Reviews on Your Blog: Worth It?

Posted April 19, 2019 by Amber in Memes / 22 Comments

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On and off in the last several years, I’ve bounced around about my stance on including book reviews on my blog.  Even though it’s a book blog.  There’s a lot of variety in the way book bloggers handle their content, and I think it’s important to include whatever content you personally want, and stick to it.

A lot of my content is book reviews.  I make sure to include two non-reviews a week (sometimes more), but ultimately, you’re looking at about 65% of my content being reviews.  For a while, I felt like this was just filler content.  But I’ve changed my mind.

There are three main types of book blogs I’ve seen:

  1. All book reviews, all day.
  2. Bookish content, but actual reviews are rare.
  3. A little bit of both.

I like to be in the third category.  As bloggers, we have the right to choose which group we’re in.  Some bloggers use memes, some only discuss, and some only use book reviews.  And there’s a whole spattering of other blog styles around that.

As a rule, I don’t follow any blogs that are review exclusive.  I’m sorry if this includes you!  For blogging content, I want to read articles.  If I’m looking for exclusive reviews, I’m going to jump on Goodreads every time.  When I go through my WordPress reader, the only reviews I read are those on books I’ve already read (because curiosity) and those I’m considering reading.  If you can show me a blog where every review is perfect hilarity, I’m in.  I think BookTube has a pretty good potential for review-exclusive channels and still be entertaining.  It’s not something I’ve experienced in written blogs.

Despite the fact that I don’t read them often, a lot of other people do.  To give you some insight on the statistics here at The Literary Phoenix, 80% of my hits on any given day are book reviews.  Book reviews bring in outside readers.  And when it comes to upcoming reads, people want to know what to add to their TBR.  My reviews this year for The Gilded Wolves and Enchantée both received decent traffic around the time of their posting.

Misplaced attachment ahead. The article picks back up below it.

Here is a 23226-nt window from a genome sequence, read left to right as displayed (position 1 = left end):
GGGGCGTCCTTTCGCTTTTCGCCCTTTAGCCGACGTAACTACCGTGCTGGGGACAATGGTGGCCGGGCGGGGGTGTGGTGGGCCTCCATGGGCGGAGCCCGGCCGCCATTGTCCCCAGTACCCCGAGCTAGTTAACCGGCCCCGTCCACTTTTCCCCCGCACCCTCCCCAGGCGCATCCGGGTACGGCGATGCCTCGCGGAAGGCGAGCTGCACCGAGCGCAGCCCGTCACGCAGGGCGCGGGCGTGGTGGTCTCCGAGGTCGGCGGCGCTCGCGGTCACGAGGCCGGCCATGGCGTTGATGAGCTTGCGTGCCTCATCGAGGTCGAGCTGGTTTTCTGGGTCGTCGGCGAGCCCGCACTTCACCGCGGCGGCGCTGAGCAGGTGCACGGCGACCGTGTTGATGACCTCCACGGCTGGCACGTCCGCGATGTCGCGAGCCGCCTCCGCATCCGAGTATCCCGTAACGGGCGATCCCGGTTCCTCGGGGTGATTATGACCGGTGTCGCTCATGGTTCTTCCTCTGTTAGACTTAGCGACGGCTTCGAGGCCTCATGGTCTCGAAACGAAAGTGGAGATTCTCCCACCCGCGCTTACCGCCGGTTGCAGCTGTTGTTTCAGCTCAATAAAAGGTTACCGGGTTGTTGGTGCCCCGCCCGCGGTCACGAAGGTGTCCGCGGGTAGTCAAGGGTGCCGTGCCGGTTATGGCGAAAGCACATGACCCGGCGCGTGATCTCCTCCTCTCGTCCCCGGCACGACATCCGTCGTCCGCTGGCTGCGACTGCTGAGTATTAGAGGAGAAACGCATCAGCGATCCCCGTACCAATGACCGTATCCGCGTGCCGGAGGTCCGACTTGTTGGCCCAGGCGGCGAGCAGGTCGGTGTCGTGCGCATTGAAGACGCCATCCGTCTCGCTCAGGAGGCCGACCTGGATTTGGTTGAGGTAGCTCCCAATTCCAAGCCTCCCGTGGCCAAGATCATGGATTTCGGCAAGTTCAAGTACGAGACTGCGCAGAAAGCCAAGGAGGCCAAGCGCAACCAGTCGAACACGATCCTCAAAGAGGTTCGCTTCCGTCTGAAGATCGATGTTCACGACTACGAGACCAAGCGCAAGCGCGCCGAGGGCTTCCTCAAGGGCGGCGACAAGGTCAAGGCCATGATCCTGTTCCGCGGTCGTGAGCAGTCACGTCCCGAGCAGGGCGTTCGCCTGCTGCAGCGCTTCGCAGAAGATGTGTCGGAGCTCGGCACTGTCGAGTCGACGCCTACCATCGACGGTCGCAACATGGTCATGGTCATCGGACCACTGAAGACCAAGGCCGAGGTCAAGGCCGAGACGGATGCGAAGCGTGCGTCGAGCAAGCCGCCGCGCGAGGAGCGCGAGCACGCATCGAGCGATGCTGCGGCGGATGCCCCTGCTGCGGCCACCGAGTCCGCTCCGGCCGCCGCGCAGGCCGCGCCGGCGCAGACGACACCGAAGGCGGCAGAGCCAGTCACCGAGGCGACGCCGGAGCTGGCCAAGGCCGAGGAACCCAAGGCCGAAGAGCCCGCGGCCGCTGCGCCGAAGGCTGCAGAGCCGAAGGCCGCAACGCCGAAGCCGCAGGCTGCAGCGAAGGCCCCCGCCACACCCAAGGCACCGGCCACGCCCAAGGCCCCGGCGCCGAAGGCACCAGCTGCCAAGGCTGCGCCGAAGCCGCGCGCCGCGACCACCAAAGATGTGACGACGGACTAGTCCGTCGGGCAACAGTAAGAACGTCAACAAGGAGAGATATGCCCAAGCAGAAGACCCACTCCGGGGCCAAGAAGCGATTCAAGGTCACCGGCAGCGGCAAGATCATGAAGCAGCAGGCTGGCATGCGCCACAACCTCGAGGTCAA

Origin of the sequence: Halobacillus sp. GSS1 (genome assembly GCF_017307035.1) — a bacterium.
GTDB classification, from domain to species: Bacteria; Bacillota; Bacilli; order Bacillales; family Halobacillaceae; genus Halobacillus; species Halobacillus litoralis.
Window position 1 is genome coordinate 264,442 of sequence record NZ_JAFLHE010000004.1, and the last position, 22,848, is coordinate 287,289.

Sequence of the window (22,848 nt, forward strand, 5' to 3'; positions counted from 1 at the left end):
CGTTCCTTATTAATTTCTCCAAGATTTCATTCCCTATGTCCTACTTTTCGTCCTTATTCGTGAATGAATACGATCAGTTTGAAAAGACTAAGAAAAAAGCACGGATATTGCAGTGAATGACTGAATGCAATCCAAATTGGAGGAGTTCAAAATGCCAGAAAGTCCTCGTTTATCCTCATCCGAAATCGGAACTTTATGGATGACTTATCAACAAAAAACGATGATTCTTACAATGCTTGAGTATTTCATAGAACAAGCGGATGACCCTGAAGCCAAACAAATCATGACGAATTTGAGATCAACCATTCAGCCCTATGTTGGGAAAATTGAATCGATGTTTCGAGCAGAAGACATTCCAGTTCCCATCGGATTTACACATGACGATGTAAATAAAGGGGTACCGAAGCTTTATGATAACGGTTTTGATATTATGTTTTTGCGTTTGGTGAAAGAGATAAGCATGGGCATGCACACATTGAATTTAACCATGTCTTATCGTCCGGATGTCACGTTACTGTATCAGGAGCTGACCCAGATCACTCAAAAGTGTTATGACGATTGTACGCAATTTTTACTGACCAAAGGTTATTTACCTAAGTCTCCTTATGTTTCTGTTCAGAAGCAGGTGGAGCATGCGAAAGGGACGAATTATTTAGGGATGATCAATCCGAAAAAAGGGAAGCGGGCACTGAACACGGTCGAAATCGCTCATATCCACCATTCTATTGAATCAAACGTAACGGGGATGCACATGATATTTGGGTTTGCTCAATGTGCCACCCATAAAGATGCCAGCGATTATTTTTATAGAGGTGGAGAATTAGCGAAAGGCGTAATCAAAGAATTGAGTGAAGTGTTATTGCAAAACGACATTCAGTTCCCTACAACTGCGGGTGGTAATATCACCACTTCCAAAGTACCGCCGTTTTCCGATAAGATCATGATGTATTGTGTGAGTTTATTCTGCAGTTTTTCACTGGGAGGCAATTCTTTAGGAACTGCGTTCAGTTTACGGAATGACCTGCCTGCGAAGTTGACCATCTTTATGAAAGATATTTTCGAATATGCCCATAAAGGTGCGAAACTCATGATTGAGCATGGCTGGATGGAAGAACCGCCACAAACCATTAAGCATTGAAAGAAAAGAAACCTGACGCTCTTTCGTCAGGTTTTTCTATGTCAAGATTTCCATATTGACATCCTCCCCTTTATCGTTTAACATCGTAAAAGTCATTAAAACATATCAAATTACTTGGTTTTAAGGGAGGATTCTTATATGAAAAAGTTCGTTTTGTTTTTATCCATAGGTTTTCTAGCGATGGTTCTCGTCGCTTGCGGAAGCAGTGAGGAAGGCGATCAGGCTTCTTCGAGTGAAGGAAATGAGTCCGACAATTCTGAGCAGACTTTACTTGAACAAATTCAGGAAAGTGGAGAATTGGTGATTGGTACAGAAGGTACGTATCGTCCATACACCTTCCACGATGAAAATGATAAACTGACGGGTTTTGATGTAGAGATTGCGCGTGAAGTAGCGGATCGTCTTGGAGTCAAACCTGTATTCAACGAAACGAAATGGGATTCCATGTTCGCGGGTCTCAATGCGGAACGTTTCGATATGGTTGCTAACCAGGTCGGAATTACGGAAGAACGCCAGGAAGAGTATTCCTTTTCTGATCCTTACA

I also get regular hits on The Giraffe and the Pelly and Me, Fourth Dimension, and Banished.  The books I’ve read that are older or smaller press get consistent hits from search engines, because there’s not as many blogs out there featuring these books.  If you read books outside the hype, featuring them on your blog is important for both your recognition and theirs – these books don’t have as much of a modern audience, and if you loved the book, you should scream about it.  Hyped reviews will excite your current readers, but it’s the obscure that build new connections.

But beyond your readers, there’s you to think about.

I refer to my backend log and front end archive all the time.  In my blog, I’ve built a library of my own reading independent of Goodreads platform.  Should something happen to Goodreads, or should I decide to leave the site for some reason (although what reason, I have no clue), then I have a visually beautiful archive here.

Over the years, my review quality has evolved.  My review of A Dance with Dragons is hilariously bad… being only a couple of sentences.  Back when I reignited this blog, I broke up the reviews into specifics as I wrote. For a while, I tried a list format, but that didn’t really work for me either.  Ultimately, I ended up where I am now – my reviews are a mixture of reactions and technical analysis.  I try to format them in such a way that if anyone else has read the book, we can have a discussion.  And, if nobody has read them, they’re still conversational and I enjoy writing them.

I think, though, at the end of the day, it’s up to the blogger.  While I may not always read reviews, I do believe that they’re a plot of the book blogging platform.  It’s a bit odd to see book blogs without any reviews on them.  It makes me pause.  Discussion posts spark better overall engagement, but if you love books so much, why aren’t you screaming about them in reviews?

So, in short, yes.  I think book reviews are worth adding to your blog.  I think they’re rewarding.  How you choose to include them is your choice.  I love it when bloggers do collections of mini-reviews, and that keeps individual reviews from clogging up your blog feed.  But whatever you choose, remember that it’s your platform, and you should do what you think is best.

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This week’s Book Blogger Hop asks: